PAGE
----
“The passengers were bound to resist”
Michael Buffong’s reinterpretation of Guys and Dolls, a co-production between the Royal Exchange and Talawa Theatre, is just that, a bold re-envisioning of the classic musical that consequently comes up with something different. That’s the point. So it may take a second to recalibrate, to adjust to these portrayals of familiar characters but in doing so you get to embrace something fresh and new and really rather exciting.
Moving the show from Times Square to the heart of the Harlem Renaissance in 1939 allows Buffong to employ an all-black cast, infuse Frank Loesser’s score with jazz and gospel (new orchestrations by Simon Hale) and introduce a vibrant choreographic vision (by Kenrick Sandy) that draws on several decades of dance history. The result is less-concept heavy than you might expect and often, explosively good fun. Continue reading “Review: Guys and Dolls, Royal Exchange”
The Royal Exchange in Manchester have really been upping the ante as far as their Christmas musicals are concerned. Last year’s Sweet Charity was a stonker, their Into the Woods was something special, and 2014/15’s Little Shop of Horrors was basically perfection. This year see them tackle Broadway classic Guys and Dolls in a co-production with Talawa Theatre Company and by the crin (as my Aunty Mary would say – a bit of Wigan dialect for you there…) just take a look at this bushel and a peck’s worth of beauties! Continue reading “Cast for the Royal Exchange’s Guys and Dolls announced”
“Scrumptious as the breeze across the day”
Who knew that Leeds would be a musical theatre hotspot this December but between The Girls and this Music & Lyrics and West Yorkshire Playhouse production of Chitty Chitty Bang Bang, it’s been the place to be for big, warm-hearted musical fun. This is the first new version of Chitty Chitty… since its original 2002 West End production and its many regional tours but in James Brining’s clever and wondrous adaptation, it’s thoroughly revitalised and as lovely as any cherry peach parfait.
Ian Fleming’s novel was adapted by Jeremy Sams, via Roald Dahl and Ken Hughes’ own reshaping of the story for the cinema, and with a glorious score from the Sherman Brothers (as if they could do any other kind) beefed up with new songs by them as well, it captures much of the Disney noir feel of the film whilst bringing its own depths too. I’d forgotten how much sadness there was in the tale and that’s something Brining never lets us forget, even whilst delighting us with flying cars and fun. Continue reading “Review: Chitty Chitty Bang Bang, West Yorkshire Playhouse”
“Do I look like an effing equine expert?”
The theatrical behemoth that is War Horse shows no signs of flagging (or ending up as a Tesco burger just yet…) but as someone who is easily freaked out by puppets and isn’t particularly keen on horses, its charms have eluded me somewhat. I was taken to see the show for my birthday in 2011 after declaring it was the only way I would ever see it (review here) and from the awkwardly placed cheap seats in the side circle, it was a difficult place from which to try and challenge my preconceptions. Surprisingly for me though, it was the actual play I had the biggest problem with rather than the puppets.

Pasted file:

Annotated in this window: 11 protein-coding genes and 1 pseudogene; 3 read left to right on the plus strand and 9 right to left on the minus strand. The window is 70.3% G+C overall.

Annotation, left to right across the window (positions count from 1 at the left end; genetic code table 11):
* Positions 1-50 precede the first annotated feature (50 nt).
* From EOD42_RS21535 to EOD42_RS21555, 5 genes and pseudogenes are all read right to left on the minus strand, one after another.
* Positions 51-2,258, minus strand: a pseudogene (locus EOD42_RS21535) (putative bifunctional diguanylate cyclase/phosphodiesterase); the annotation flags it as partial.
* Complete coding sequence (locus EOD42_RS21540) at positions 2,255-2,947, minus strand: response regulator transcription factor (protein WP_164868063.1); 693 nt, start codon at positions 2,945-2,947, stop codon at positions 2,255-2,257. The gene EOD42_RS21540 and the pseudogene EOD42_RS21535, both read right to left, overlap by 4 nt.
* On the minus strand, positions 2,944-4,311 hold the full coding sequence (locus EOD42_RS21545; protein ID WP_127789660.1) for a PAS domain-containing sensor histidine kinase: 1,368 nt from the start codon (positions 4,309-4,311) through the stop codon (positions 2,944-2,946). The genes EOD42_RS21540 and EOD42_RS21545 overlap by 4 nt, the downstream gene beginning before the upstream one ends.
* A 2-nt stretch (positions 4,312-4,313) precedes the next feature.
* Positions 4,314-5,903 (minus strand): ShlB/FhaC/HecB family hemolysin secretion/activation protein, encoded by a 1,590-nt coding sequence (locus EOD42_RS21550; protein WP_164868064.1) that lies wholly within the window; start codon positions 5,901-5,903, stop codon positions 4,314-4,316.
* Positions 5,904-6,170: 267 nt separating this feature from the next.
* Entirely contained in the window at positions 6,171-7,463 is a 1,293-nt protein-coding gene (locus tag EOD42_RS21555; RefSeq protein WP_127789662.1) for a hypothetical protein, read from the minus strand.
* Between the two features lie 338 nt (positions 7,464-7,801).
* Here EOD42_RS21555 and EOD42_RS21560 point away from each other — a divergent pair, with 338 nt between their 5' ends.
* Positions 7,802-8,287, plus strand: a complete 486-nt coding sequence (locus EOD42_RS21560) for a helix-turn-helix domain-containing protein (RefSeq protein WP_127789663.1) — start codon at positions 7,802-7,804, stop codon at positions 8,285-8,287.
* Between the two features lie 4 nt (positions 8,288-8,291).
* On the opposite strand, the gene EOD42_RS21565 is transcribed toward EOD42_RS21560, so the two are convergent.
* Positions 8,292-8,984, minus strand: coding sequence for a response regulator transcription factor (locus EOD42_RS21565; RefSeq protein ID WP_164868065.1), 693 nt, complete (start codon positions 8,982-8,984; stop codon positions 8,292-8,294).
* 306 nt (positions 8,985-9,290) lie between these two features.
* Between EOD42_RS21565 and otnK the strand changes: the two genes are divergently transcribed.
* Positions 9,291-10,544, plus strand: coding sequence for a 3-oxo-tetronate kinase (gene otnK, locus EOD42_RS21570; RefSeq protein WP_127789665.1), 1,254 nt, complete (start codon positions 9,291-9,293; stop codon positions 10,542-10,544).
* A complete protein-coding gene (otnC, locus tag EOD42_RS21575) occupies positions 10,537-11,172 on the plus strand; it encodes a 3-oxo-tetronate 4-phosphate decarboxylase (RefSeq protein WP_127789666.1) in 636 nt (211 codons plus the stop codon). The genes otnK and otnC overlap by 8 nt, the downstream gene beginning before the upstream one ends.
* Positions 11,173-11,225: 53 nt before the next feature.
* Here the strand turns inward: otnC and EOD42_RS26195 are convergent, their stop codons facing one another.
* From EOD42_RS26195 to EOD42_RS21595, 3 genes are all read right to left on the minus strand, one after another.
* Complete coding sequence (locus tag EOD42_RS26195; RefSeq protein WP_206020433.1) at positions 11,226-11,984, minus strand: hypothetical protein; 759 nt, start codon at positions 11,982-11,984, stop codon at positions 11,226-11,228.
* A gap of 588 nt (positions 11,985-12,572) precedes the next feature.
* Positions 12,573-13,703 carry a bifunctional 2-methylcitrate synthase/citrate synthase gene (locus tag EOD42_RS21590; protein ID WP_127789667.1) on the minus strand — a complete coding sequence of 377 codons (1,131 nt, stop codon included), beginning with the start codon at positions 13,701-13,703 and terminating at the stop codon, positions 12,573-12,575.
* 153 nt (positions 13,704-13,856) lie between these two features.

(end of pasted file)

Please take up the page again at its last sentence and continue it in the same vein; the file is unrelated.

But when the opportunity presented itself to go again with a friend who had never seen the show before, I couldn’t resist the temptation to revisit the show and revisit my opinion with something less of the original baggage I went with. And with this somewhat different mindset and also aided by far superior seats, I did find myself enjoying it far more than I had anticipated. Indeed I welled up more than during the film of Les Misérables, leaving me questioning just who I’ve turned into! Continue reading “Re-review: War Horse, New London Theatre”
“What are thou that usurp’st this time of night”
The recent RSC production of Hamlet, starring David Tennant, has been filmed and was broadcast on BBC2 on Boxing Day afternoon, a curious piece of scheduling but thanks to the beauty of iPlayer, I was able to watch it as my leisure this evening. Rather than filming the play as it was performed on stage, the original cast deliver this modern-dress and modern-day adaption on location which gives it a much more filmic feel, especially with some of the camera tricks used, such as observing the action from the CCTV cameras.
David Tennant really is rather good here. His Hamlet is both wiry and wired, constantly moving and shifting, mimicking those around him with a quick wit but all-the-while suffused with a precipitous edge. The sense of danger is never far from this often bare-footed prince, but in my limited Hamlet experience, I did miss a little of the brooding intensity that Jude Law brought to the role. Equally strong though was Patrick Stewart’s coldly calculating Claudius. From his opening scene, there is no doubt that he has Hamlet’s cards marked and employs a chilling restraint throughout which was far scarier than any amount of raging. And Oliver Ford Davies’ Polonius was also good value for money, flirting between the doddery old dear of the court and the canny politician keeping himself in favour. Continue reading “TV Review: Hamlet, RSC”